Summer for foodies

Summer in Finland usually lasts from June to August and is characterized by an abundance of daylight, with the Midnight Sun phenomenon occurring in the northernmost parts of the country. The Finnish food culture in the summer revolves around fresh and seasonal ingredients, such as fish and other seafood, fresh vegetables, berries, and new potatoes.

With warmer temperatures, Finns eagerly embrace outdoor activities and revel in the beauty of their surroundings. All the beautiful lakes and forests offer both activities and delicacies on the plate. In addition, the Finnish summer is intrinsically linked to the concept of cottage or “mökki” culture. As soon as the weather permits, Finns move to their summer cottages to relax, swim, sauna, and barbeque.




During the summer, marketplaces in Finland are lively and vibrant, offering a delightful experience for locals and visitors. The market square in Lahti showcases a variety of fresh products, including vegetables, berries, peas, and local sweet and savory treats, such as fried vendace and meat pie. Finns eat the most ice cream in Europe, and in the summer ice cream stands in the Lahti market square are extremely popular. Other sweet treats found there are Finnish crepes and bubble waffles.

The marketplace in Lahti city center is a popular place to start your morning or have an afternoon tea in the summer. Have a seat and enjoy a cup of coffee accompanied by a sweet or savory oven-fresh pastry.

Terrace culture and small breweries


Summer is here

As the temperatures increase even a bit, Finns gather to enjoy outdoor dining, drinks, and socializing on terraces. In the Lahti area, there are many places to do this, such as the popular tourist attraction, Ace Café, which operates in connection with the Motorcycle Museum in Niemi harbour and are known for their delicious burgers.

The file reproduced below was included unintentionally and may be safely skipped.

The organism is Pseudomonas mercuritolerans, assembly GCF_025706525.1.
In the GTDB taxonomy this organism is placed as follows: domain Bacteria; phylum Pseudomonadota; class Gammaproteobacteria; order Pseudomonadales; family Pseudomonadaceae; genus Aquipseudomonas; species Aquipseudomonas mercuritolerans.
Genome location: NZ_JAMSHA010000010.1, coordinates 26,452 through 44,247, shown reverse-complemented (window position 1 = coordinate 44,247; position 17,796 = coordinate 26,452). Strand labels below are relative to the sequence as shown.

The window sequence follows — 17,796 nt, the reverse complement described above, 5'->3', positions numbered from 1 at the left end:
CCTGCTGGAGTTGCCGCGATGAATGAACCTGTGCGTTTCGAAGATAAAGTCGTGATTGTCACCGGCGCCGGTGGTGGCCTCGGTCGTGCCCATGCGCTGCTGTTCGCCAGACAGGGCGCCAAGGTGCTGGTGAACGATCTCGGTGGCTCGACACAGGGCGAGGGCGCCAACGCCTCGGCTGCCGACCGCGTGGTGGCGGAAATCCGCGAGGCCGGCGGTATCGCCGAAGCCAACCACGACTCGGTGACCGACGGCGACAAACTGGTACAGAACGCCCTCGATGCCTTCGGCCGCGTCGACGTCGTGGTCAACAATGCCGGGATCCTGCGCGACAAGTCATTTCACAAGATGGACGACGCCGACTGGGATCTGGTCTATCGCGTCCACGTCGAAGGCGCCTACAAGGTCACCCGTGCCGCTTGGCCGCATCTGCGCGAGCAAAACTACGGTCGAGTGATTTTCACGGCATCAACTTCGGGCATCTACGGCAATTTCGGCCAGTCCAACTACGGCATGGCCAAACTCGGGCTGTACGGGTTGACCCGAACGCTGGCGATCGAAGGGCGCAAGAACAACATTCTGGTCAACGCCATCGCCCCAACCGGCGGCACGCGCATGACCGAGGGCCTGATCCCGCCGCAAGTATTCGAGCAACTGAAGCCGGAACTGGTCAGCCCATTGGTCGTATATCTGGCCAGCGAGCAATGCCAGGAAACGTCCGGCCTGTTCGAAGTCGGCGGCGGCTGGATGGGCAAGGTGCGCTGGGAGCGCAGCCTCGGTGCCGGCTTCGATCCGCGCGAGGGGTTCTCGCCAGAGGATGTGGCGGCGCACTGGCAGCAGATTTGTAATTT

Popular terraces

The most popular terraces in Lahti during summertime are Teerenranta, Arla, Bricco, and Kaunis Veera in the harbor. In the city center, restaurants like Trattoria Seurahuone, Wine Café Olavi, Amarillo, and Santa Fe have their terraces open.

Local breweries

We have several local breweries that offer opportunities for beer enthusiasts to explore and taste a variety of unique and locally crafted beers. Often, the breweries have also seasonal brews for the summertime. For example, Teerenpeli Brewery & Distillery offers their products in several restaurants and bars in Lahti.

Check out wineries, breweries and coffee roasters in Lahti region.

Midsummer goods

Finnish Midsummer or as the Finns call it, “Juhannus”, is one of the most significant and widely celebrated holidays in Finland. It takes place on the weekend closest to the summer solstice, typically falling between June 20th and 26th. Midsummer is a time when Finns come together to celebrate the joyous arrival of the summer. Typically, Finns celebrate Midsummer at their summer cottages or some Midsummer festivals. Culinary-wise, Midsummer is a time for feasting with traditional Finnish summer delicacies. Grilled meats, sausages, and vegetables, fresh fish, variety of salads, new potatoes, and fresh berry desserts are the center of a typical Finnish Midsummer table – not to forget about drinks. The crown of the table is of course, all year around, the Finnish long drink “lonkero”.

Street food

Street food vendors and food trucks can be found in different locations throughout the city, providing locals and visitors with a delicious and convenient dining experience. For example, Cilantro has a food truck at the market square, where other local traditional savory dishes can be found. Don’t forget the best street food place in the city, Kuja Street Food.

Where to eat